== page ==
NBA: All teams will play national anthem as part of 'longstanding league policy'

DALLAS, TEXAS - NOVEMBER 20: A general view of American Airlines Center during the national anthem before a game between the Golden State Warriors and the Dallas Mavericks on November 20, 2019 in Dallas, Texas. NOTE TO USER: User expressly acknowledg

After news came down that the Dallas Mavericks weren't playing the national anthem before home games, the NBA sent out a statement Wednesday saying that "all teams will play the national anthem in keeping with longstanding league policy."

Owner Mark Cuban previously said he consulted with NBA Commissioner Adam Silver before making the decision to skip the national anthem prior to games this season at the American Airlines Center.

"With NBA teams now in the process of welcoming fans back into their arenas, all teams will play the national anthem in keeping with longstanding league policy," the league said in a statement, attempting to quell a growing backlash in some parts of the country.

The Mavericks played the national anthem before their home game against the Atlanta Hawks Wednesday night, and both teams stood for the anthem.

Cuban sent out a statement after the NBA swatted away the Mavericks' anthem protocol:

"We respect and always have respected the passion people have for the anthem and our country. But we also loudly hear the voices of those who do not feel the anthem represents them. We feel that their voices need to be respected and heard, because they have not been. Going forward, our hope is that people will take the same passion they have for this issue and apply the same ammount of energy to listen to those who feel differently from them. Only then can we move forward and have courageous conversations that move this country forward and find what unites us."

RELATED: Dallas Mavericks won’t play national anthem at home games

The Mavs didn't play the national anthem before their lone home preseason game, and hadn't played it before the 12 regular season matchups at the AAC they've played so far.

Cuban did not explain the reason for the move and when first asked about it, denied it. He later confirmed to The Athletic that it was true.

Monday’s game against the Minnesota Timberwolves included a small number of fans in the stands for the first time after the Mavs started letting in vacinated essential workers into the arena to watch home games.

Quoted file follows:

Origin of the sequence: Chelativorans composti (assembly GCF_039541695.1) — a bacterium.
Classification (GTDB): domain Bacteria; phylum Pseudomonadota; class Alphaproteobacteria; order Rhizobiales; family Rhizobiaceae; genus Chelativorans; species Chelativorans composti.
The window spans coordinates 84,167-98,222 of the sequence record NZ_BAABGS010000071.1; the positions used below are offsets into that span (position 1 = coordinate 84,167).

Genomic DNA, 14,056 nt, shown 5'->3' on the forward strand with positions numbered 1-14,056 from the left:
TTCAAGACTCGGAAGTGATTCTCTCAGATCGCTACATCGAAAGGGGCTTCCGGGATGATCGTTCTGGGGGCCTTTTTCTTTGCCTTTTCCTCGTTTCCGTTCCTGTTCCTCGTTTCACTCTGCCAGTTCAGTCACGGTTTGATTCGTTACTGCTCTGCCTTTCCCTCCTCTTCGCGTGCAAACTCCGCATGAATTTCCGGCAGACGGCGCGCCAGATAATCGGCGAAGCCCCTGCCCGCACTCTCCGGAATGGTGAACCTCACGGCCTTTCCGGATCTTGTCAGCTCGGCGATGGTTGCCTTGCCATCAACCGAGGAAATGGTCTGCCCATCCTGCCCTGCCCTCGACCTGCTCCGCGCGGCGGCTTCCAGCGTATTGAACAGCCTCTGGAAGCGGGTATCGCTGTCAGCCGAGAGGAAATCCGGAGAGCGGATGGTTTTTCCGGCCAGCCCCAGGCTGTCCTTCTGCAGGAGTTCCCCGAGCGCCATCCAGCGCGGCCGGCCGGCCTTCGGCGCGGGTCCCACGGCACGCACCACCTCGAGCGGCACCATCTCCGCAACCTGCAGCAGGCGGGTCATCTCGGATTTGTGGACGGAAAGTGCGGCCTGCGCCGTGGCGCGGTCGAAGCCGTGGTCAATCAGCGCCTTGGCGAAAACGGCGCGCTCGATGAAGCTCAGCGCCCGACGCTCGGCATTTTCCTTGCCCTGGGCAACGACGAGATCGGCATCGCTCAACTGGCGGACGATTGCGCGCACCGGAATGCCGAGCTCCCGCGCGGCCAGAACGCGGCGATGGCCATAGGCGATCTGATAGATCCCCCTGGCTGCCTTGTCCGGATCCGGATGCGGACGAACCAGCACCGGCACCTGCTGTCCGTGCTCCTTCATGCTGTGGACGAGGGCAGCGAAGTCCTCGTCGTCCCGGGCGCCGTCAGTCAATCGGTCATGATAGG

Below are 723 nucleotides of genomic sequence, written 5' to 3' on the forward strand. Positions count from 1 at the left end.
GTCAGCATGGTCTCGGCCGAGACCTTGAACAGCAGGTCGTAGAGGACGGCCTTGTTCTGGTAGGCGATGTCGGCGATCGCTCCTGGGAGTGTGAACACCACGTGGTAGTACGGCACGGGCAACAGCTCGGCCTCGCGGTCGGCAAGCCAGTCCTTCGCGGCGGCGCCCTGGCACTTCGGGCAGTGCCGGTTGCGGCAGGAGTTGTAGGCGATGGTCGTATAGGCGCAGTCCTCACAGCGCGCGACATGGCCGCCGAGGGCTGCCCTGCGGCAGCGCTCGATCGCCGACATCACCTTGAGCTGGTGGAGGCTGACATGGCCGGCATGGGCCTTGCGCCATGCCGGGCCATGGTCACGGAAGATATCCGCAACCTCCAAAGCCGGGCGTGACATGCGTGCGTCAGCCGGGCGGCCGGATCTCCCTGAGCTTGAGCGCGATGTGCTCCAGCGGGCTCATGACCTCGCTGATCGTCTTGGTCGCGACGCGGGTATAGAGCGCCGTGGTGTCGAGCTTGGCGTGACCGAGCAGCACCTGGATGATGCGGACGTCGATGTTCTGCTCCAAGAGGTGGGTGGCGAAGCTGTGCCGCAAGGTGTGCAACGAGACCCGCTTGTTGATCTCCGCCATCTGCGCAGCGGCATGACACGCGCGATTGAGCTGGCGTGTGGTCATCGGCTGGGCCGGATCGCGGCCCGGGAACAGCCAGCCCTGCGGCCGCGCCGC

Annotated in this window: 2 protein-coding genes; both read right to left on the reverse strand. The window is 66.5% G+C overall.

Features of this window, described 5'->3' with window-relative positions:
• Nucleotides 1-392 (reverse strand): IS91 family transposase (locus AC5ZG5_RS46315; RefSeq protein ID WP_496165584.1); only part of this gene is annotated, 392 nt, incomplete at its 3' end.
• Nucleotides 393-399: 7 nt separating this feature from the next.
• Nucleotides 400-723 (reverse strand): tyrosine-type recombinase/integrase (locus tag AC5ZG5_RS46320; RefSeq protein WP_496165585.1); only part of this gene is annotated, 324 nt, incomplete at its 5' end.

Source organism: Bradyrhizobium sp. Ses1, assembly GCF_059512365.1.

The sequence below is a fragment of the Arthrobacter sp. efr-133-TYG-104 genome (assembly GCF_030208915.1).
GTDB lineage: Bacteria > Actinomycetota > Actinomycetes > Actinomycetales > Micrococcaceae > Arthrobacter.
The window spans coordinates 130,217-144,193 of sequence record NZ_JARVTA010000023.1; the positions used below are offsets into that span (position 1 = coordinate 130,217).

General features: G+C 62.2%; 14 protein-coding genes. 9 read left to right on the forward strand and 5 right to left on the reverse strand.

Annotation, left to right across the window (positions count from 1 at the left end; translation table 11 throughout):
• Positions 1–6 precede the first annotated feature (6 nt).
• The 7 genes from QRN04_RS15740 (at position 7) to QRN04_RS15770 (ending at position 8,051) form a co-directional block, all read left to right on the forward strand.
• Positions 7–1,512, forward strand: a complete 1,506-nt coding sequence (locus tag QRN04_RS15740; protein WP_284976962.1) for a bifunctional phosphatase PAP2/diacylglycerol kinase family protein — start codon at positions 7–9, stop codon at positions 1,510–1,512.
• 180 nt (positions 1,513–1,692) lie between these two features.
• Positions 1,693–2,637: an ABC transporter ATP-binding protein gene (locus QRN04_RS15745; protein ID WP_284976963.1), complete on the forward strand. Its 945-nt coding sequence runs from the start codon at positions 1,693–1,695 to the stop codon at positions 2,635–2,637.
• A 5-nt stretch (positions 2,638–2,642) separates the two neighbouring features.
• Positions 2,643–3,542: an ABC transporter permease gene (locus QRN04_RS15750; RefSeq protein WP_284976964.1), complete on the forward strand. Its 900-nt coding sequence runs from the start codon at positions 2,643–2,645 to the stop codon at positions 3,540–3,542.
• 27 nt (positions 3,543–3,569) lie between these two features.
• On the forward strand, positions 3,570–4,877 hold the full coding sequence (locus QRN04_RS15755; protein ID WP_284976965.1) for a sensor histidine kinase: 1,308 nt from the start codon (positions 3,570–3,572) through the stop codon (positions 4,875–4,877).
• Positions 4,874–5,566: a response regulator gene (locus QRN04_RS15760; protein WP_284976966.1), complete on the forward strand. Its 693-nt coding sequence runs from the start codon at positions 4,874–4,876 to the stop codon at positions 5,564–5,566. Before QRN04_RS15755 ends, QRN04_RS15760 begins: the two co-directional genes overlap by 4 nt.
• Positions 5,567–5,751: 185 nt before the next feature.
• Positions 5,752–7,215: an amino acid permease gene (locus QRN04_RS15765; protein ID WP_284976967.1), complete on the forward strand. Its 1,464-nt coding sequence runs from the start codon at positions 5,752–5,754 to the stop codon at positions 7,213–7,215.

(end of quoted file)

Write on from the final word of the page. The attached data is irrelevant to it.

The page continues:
RELATED: Dallas Mavericks will start allowing vaccinated essential workers to attend home games

Backlash to not playing the anthem was swift in the Texas Capitol, where Republican Lt. Gov. Dan Patrick urged Cuban to "sell the franchise & some Texas Patriots will buy it." Other GOP lawmakers suggested the tax breaks the American Airlines Center receives should come under new scrutiny. 

Patrick said he intends to introduce a bill in the Texas Senate that will ensure the national anthem is played at all events that receive public funding. He claimed the bill has broad support.

"It is hard to believe this could happen in Texas, but Mark Cuban's actions of yesterday made it clear that we must specify that in Texas we play the national anthem before all major events," Patrick said. "In this time when so many things divide us, sports are one thing that bring us together -- right, left, Black, white and brown."

But Cuban's initial decision wasn't without support among NBA coaches.

"This should happen everywhere," New Orleans coach Stan Van Gundy tweeted Wednesday. "If you think the anthem needs to be played before sporting events, then play it before every movie, concert, church service and the start of every work day at every business. What good reason is there to play the anthem before a game?"

The question Van Gundy raises has been debated for some time.

The NBA rule book does not specifically say that the anthem -- or anthems, in games involving the Toronto Raptors, the lone Canadian team in the league -- must be played before games. The only rule regarding the songs states this: "Players, coaches and trainers must stand and line up in a dignified posture along the foul lines during the playing of the American and/or Canadian national anthems."

That rule was relaxed last year in the NBA's restart bubble at Walt Disney World, when the league took no objection to players kneeling for the anthem to show their desire for an end to racial injustice and police brutality. 

The Associated Press contributed to this story.